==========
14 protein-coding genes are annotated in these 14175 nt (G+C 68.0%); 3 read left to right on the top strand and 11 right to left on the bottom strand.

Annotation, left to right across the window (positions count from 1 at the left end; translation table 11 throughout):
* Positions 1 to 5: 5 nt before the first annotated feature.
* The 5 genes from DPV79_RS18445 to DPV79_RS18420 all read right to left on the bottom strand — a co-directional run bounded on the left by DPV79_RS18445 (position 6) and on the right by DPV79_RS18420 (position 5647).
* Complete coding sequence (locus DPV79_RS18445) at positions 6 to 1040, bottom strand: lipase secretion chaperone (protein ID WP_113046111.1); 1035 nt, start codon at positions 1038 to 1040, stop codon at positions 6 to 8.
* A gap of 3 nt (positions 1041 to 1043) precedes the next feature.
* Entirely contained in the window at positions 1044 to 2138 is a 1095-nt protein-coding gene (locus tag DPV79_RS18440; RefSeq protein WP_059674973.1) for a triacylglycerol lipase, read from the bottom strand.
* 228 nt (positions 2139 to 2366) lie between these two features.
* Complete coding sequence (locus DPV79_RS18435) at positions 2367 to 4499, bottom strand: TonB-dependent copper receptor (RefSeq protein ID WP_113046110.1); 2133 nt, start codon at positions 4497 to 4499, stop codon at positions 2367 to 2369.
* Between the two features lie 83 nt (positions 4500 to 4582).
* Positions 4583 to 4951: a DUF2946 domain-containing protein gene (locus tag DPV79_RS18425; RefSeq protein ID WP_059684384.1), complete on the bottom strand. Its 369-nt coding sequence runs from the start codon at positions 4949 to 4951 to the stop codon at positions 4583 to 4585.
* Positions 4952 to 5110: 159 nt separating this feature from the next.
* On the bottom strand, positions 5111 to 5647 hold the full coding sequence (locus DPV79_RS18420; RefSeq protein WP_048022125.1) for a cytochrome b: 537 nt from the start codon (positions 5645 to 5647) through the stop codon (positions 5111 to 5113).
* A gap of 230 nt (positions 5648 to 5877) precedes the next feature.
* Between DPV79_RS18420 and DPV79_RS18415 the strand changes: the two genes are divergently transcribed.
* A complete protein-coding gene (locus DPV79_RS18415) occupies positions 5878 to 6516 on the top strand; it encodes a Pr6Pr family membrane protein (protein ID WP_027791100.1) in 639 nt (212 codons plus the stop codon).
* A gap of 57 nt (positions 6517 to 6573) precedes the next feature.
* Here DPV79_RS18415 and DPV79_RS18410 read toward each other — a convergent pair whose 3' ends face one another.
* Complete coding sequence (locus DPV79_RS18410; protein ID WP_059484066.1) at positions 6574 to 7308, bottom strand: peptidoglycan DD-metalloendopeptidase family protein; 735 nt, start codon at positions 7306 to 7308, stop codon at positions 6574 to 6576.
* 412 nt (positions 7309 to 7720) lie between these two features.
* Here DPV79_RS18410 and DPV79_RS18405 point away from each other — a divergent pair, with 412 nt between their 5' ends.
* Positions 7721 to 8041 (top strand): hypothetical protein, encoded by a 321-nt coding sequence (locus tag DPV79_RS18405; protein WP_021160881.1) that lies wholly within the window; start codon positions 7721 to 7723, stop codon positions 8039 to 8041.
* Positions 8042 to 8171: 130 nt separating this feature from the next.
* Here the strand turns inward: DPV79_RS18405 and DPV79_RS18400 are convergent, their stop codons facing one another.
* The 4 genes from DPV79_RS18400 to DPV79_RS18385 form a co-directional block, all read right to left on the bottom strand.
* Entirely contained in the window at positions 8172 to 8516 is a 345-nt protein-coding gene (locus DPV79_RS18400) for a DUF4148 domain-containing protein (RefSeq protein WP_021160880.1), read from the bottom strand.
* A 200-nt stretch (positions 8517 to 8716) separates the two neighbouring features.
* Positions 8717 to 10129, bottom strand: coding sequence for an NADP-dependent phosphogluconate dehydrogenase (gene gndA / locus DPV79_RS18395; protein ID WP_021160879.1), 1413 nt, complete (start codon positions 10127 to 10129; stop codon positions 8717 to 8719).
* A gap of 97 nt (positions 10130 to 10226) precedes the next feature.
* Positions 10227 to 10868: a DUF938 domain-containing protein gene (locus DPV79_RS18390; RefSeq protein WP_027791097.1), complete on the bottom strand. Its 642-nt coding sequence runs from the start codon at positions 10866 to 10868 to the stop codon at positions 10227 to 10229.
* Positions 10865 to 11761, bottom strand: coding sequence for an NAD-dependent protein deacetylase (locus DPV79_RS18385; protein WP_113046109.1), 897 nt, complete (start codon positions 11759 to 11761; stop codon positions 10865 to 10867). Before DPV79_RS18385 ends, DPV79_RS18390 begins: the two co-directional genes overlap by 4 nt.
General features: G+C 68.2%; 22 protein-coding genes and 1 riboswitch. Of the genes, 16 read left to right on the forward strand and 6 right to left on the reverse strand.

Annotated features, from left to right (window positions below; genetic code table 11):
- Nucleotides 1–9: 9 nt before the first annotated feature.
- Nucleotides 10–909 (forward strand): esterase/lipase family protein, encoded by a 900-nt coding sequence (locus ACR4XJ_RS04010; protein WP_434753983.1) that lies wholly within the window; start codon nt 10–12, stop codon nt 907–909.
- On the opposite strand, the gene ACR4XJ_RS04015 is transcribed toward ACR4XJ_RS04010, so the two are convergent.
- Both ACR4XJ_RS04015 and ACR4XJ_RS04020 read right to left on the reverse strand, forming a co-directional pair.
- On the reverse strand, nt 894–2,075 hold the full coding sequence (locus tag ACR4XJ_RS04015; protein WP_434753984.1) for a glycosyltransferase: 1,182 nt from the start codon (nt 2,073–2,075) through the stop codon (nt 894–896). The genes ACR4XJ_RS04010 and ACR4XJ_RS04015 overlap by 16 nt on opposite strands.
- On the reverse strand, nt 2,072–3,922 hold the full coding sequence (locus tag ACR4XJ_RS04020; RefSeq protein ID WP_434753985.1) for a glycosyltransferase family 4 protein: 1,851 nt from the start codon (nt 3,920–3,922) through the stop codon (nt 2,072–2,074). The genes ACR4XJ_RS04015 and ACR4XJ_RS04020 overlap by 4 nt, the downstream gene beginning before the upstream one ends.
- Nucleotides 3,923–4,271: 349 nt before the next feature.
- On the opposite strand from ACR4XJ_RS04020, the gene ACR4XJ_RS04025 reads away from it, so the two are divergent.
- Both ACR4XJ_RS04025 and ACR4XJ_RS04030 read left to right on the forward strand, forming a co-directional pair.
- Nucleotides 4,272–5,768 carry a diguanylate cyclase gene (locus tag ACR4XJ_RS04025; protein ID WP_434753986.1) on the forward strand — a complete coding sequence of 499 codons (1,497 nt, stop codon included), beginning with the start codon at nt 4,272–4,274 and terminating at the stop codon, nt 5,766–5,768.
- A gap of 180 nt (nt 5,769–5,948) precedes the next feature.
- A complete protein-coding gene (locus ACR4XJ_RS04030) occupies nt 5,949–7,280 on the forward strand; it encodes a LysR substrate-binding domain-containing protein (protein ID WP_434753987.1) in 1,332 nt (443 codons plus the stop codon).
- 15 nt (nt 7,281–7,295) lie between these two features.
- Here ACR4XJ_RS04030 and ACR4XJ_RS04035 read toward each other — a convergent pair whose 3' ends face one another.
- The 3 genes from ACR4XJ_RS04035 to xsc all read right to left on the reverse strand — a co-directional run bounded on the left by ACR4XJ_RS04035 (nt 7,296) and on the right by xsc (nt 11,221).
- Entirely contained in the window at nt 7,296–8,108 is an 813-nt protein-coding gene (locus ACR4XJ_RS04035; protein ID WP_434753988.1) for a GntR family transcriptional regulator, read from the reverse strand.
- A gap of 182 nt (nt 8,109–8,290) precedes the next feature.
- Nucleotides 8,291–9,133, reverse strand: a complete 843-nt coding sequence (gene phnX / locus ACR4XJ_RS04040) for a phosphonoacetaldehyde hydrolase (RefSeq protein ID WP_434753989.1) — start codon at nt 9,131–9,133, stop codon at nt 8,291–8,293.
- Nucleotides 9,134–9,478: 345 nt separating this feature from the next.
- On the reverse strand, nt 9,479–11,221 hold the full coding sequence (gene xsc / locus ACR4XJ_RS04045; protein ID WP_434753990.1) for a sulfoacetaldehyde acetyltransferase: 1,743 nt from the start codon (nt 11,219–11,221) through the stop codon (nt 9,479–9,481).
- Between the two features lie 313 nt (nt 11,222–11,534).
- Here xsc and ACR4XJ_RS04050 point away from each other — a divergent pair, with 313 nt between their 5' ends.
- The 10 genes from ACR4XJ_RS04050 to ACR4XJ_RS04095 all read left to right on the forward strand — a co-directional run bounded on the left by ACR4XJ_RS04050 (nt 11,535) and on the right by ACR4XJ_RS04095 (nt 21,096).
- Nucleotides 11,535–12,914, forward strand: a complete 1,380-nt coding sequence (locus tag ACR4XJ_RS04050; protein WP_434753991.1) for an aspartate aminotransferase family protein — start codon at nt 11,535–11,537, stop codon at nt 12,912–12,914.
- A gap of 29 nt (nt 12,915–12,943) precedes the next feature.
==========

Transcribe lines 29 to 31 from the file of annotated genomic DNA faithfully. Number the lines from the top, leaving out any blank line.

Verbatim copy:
* A gap of 97 nt (positions 10130 to 10226) precedes the next feature.
* Positions 10227 to 10868: a DUF938 domain-containing protein gene (locus DPV79_RS18390; RefSeq protein WP_027791097.1), complete on the bottom strand. Its 642-nt coding sequence runs from the start codon at positions 10866 to 10868 to the stop codon at positions 10227 to 10229.
* Positions 10865 to 11761, bottom strand: coding sequence for an NAD-dependent protein deacetylase (locus DPV79_RS18385; protein WP_113046109.1), 897 nt, complete (start codon positions 11759 to 11761; stop codon positions 10865 to 10867). Before DPV79_RS18385 ends, DPV79_RS18390 begins: the two co-directional genes overlap by 4 nt.